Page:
The Gibbs sampler involves parameter-by-parameter or block-by-block updating, which when completed from the transaction from \( \theta^{\left( t \right)} \) to \( \theta^{{\left( {t + 1} \right)}} \).

  1. 1.

    \( \theta_{1}^{{\left( {t + 1} \right)}} \sim f_{1} \left( {\theta_{1} /\theta_{2}^{t} ,\theta_{3}^{\left( t \right)} , \ldots \theta_{D}^{\left( t \right)} } \right). \)

  2. 2.

    \( \theta_{2}^{{\left( {t + 1} \right)}} \sim f_{2} \left( {\theta_{2} /\theta_{1}^{t + 1} ,\theta_{3}^{\left( t \right)} , \ldots \theta_{D}^{\left( t \right)} } \right). \)

  3. 3.

    \( \vdots \)

  4. 4.

    \( {\text{D}}. \theta_{D}^{{\left( {t + 1} \right)}} \sim f_{D} \left( {\theta_{D} /\theta_{1}^{t + 1} ,\theta_{3}^{{\left( {t + 1} \right)}} , \ldots \theta_{D - 1}^{{\left( {t + 1} \right)}} } \right). \)

Repeated sampling from M-H samplers such as the Gibbs samplers generates an autocorrelated sequence of numbers that, subject to regularity condition (ergodicity, etc.), eventually ‘forgets’ the starting values \( \theta^{0} = \left( {\theta_{1}^{\left( 0 \right)} ,\theta_{2}^{\left( 0 \right)} , \ldots ,\theta_{D}^{\left( 0 \right)} } \right) \) used to initialize the chain, and converges to a stationary sampling distribution \( p(\theta /y \)).

In practice, Gibbs and M-H algorithms are often combined, which results in a ‘‘hybrid’’ MCMC procedure.

The stochastic volatility model

Autoregressive SV model with studient’s distribution

In this paper, we will consider the p-th order ARSV-t model, ARSV(p)-t, as follows:

$$ \left\{ {\begin{array}{*{20}l} {y_{t} = \sigma \xi_{t} exp\left( {\upsilon_{t} /2} \right)} \hfill \\ {v_{t} = \phi_{1} v_{t - 1} + \cdots + \phi_{p} v_{t - p} + \eta_{t - 1} } \hfill \\ \end{array} } \right. $$
$$ \xi_{t} = \frac{{\varepsilon_{t} }}{{\sqrt {\kappa_{t} /(\nu } - 2)}}\quad {\text{with}}\quad \kappa_{t} \sim \chi^{2} \left( \nu \right) $$

where νt is independent of (εt, ηt), and vt is the log volatility which is assumed to follow a stationarity AR(p) process with a persistent parameter φ <1. By this specification, the conditional distribution, ξt, follows the standardized t-distribution with mean zero and variance one. Since κt is independent of (st, ηt), the correlation coefficient between ξt and ηt is also ρ.

If \( \phi \sim N\left( {0,100} \right) \), then:

$$ \emptyset_{1} = \frac{{\left( {\mathop \sum \nolimits_{t = 1}^{T} v_{t} v_{t - 1} } \right) - \emptyset_{2} \left( {\mathop \sum \nolimits_{t = 1}^{T} v_{t} v_{t - 2} } \right) + \overline{{\emptyset_{1} }} }}{{\left( {\mathop \sum \nolimits_{t = 1}^{T} v_{t - 1}^{2} } \right) - 1}} $$


$$ \emptyset_{2} = \frac{{\left( {\mathop \sum \nolimits_{t = 2}^{T} v_{t} v_{t - 2} } \right) - \emptyset_{1} \left( {\mathop \sum \nolimits_{t = 2}^{T} v_{t - 1} v_{t - 2} } \right) + \overline{{\emptyset_{2} }} }}{{\left( {\mathop \sum \nolimits_{t = 2}^{T} v_{t - 2}^{2} } \right) - 1}} $$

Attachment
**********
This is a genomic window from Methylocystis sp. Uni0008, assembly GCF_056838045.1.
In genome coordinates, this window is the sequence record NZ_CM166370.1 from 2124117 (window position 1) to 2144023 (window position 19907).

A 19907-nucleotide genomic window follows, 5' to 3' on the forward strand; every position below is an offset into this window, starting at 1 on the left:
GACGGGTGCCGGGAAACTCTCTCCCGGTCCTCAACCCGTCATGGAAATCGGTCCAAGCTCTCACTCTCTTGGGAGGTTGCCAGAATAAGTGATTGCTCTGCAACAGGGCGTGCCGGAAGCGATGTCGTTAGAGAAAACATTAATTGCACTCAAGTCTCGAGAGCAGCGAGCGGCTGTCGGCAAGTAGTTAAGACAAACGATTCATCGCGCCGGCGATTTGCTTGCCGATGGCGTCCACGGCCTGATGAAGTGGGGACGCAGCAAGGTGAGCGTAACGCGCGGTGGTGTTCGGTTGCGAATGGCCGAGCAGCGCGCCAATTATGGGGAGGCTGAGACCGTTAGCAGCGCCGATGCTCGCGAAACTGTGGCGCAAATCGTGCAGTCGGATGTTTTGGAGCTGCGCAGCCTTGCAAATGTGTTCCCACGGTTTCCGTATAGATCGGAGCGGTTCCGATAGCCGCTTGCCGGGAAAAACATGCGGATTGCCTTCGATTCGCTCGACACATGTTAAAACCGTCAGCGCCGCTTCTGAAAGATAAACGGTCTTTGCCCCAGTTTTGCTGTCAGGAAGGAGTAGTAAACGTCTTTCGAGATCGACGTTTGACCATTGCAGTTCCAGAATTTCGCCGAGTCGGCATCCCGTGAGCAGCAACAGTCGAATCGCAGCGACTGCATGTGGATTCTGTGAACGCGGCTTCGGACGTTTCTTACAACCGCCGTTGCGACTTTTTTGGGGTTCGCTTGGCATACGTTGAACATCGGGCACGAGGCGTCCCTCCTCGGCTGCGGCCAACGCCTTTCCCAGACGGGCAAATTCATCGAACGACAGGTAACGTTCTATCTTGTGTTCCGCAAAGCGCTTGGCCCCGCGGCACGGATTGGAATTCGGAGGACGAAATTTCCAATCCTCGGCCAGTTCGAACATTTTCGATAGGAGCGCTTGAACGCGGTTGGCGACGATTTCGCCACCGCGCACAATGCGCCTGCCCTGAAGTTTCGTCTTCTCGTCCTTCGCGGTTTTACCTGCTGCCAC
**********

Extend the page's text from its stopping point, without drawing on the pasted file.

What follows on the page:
The conditional posterior distribution of the volatility is given by:

$$ \varvec{p}\left( {\varvec{V}/{\varvec{\Theta}}, {\mathbf{Y}}} \right)\infty \varvec{e}^{{\left( {\frac{1}{{2\varvec{*\sigma }^{2} }}\left( {\mathop \sum \nolimits_{{\varvec{t} = 1}}^{\varvec{T}} \varvec{Y}_{\varvec{t}}^{2} \varvec{e}^{{ - \varvec{V}_{\varvec{t}} }} } \right) - \frac{1}{2}\mathop \sum \nolimits_{{\varvec{t} = 1}}^{\varvec{T}} \left( {\varvec{V}_{\varvec{t}} - \emptyset_{1} \varvec{V}_{{\varvec{t} - 1}} - \emptyset_{2} \varvec{V}_{{\varvec{t} - 2}} } \right)^{2} - \frac{1}{2}\mathop \sum \nolimits_{{\varvec{t} = 1}}^{\varvec{T}} \left( {\varvec{V}_{{\varvec{t} + 1}} - \emptyset_{1} \varvec{V}_{\varvec{t}} - \emptyset_{2} \varvec{V}_{{\varvec{t} - 2}} } \right)^{2} } \right)}} $$

The representation of the SV-t model in terms of a scale mixture is particularly useful in a MCMC context since it allows sampling a non-log-concave sampling problems into a log-concave one. This permits sampling algorithms which guarantee convergence infinite time (see Frieze et al. 1994) allowing log returns to be student-t-distributed naturally changes the behavior of the stochastic volatility process, in the standard SV model, a large value of |yt| induce large value of the vt.

Basic SVOL model

Jacquier et al. (1994), hereafter JPR, introduced Markov Chain technique (MCMC) for the estimation of the basic SVOL model with normally distributed conditional errors.

$$ \left\{ {\begin{array}{*{20}l} {Y_{t} = \sqrt {V_{t} } \varepsilon_{t}^{s} } \hfill \\ {\log \left( {V_{t} } \right) = \alpha + \delta \log \left( {V_{t - 1} } \right) + \sigma_{v} \varepsilon_{t}^{v} } \hfill \\ \end{array} } \right. $$
$$ \left( {\varepsilon_{t}^{s} ,\varepsilon_{t}^{v} } \right)\sim N\left( {0,I_{2} } \right) $$

Let Θ be the vectors of parameters of the basic SVOL(α, δ, σv), and V = (Vt)T

The basic SVOL specifies zero correlation, the errors of the mean and variance equations.

Briefly, the Hammersley-Clifford theorem states that having a parameter-set Θ, a state v and an observation y, we can obtain the joint distribution \( p(\Theta , {\text{V}}/{\text{Y)}} \) from \( p(\Theta , {\text{V}}/{\text{Y)}} \) and \( p({\text{V}}/\Theta ,{\text{Y)}} \), under some mild regularity conditions. Therefore by applying the theorem iteratively, we can break a complicated multidimensional estimation problem into many sample one-dimensional problems.

Creating a Markov Chain Θ(i)via a Monte Carlo process, the Ergodic Averaging theorem states that the time-average of a parameter will converge towards its posteriors mean.

The formula of Bayes factorize the posterior distribution likelihood function with the prior hypotheses:

$$ P\left( {\Theta ,V/Y} \right)\infty P\left( {Y/V,\Theta } \right)P\left( {V/\Theta } \right)P\left(\Theta \right) $$

where α is the intercept, δ the volatility persistence and σv is the standard deviation of the shock to logVt. We use a Normal-Gamma prior, so, the parameter α, δ ~ N and σ2 ~ Itt, then: